First, let me define a “candy-bar” scene. It’s one that you’re just itching to write — something sweet enough that you can dangle it on a stick in front of yourself so that you can say, “When I’ve done these next three chapters, I’ll get to write that one. – Holly Lisle
During one of my marathon click this link, then click this link, then click this link sessions, I stumbled across the above quote from Holly Lisle.
She advises that you write only one sentence—a teaser—to keep you writing toward it. I do this in my Scenes file. I create a Word document in which I list the scene descriptions, including the “candy bar” scenes. As I write, I go back and detail what happens in each scene, including the story-time date it takes place, if applicable. I also add the page and chapter number after the last scene in a chapter.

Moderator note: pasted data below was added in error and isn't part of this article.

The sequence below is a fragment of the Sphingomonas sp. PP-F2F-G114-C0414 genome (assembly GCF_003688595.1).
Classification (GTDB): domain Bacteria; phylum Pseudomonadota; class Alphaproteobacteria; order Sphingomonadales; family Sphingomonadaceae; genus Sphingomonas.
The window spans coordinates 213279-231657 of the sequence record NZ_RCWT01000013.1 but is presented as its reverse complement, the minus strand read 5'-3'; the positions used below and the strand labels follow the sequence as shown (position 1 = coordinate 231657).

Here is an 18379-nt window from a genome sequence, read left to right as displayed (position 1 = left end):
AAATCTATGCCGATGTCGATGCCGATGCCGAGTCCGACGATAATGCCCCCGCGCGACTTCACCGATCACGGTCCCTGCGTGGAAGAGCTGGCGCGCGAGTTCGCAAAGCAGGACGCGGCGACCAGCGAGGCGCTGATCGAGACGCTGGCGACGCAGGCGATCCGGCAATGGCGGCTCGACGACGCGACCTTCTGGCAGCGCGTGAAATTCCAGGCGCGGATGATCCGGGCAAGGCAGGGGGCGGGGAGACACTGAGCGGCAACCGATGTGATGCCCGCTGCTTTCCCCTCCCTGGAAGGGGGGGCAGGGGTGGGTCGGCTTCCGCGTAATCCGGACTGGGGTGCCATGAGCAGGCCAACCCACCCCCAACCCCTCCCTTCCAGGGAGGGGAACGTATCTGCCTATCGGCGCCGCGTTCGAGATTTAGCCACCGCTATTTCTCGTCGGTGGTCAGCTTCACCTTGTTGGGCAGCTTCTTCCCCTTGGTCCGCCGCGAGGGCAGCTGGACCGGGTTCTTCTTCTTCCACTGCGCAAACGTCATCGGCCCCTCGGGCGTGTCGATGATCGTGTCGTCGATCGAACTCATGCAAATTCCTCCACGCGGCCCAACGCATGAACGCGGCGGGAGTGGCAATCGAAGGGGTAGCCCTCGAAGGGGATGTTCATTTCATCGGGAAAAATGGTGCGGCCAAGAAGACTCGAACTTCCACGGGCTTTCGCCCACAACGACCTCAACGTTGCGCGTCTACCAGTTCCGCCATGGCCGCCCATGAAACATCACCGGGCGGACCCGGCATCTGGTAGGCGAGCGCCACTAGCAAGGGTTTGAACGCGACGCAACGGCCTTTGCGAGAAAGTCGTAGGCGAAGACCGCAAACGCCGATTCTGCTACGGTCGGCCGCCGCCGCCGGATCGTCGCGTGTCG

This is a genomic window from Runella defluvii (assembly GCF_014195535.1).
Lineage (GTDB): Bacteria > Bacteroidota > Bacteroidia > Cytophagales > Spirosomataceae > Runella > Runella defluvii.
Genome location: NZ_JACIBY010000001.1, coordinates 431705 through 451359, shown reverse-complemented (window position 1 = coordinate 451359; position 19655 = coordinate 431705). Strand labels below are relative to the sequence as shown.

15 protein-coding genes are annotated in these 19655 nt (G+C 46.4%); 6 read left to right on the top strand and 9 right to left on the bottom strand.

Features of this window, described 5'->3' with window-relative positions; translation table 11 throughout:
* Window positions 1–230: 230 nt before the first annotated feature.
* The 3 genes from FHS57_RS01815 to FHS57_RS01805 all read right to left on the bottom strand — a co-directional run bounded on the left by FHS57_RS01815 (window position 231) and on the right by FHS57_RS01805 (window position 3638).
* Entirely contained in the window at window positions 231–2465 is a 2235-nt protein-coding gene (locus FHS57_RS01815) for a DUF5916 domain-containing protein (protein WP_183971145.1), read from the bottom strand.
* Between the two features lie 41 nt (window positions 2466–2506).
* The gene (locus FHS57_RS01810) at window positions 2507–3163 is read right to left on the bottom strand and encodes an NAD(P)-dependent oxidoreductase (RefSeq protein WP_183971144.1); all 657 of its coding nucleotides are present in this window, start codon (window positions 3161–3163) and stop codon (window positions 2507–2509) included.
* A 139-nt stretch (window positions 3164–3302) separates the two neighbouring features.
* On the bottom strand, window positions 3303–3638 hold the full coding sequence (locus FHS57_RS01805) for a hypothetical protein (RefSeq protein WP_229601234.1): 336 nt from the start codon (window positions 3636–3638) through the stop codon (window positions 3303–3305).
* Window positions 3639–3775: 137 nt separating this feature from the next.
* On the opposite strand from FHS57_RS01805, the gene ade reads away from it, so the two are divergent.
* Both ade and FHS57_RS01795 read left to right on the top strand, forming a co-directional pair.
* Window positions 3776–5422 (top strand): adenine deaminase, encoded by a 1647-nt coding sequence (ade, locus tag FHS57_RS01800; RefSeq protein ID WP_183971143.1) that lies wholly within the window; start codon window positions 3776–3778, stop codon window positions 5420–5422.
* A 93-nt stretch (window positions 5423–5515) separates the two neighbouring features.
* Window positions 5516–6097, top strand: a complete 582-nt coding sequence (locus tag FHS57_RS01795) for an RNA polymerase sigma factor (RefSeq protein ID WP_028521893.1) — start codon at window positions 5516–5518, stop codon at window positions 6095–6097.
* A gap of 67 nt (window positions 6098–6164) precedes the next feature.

But I’m not overly strict about the one sentence rule. Sometimes I “see” the scene played out and I have to write it down. Sometimes I “hear” only the dialogue and need to record it before I lose it. So, I have other files: one for each character, titled [Character Name] Notes, and this is where I write bits and pieces that will be incorporated into full scenes at some point.
For me, chocolate doesn’t get any better than truffles, so I have a pineapple truffle I’ve almost written up to and a raspberry not too far off. Yummmm!
21 thoughts on “It’s always about chocolate!”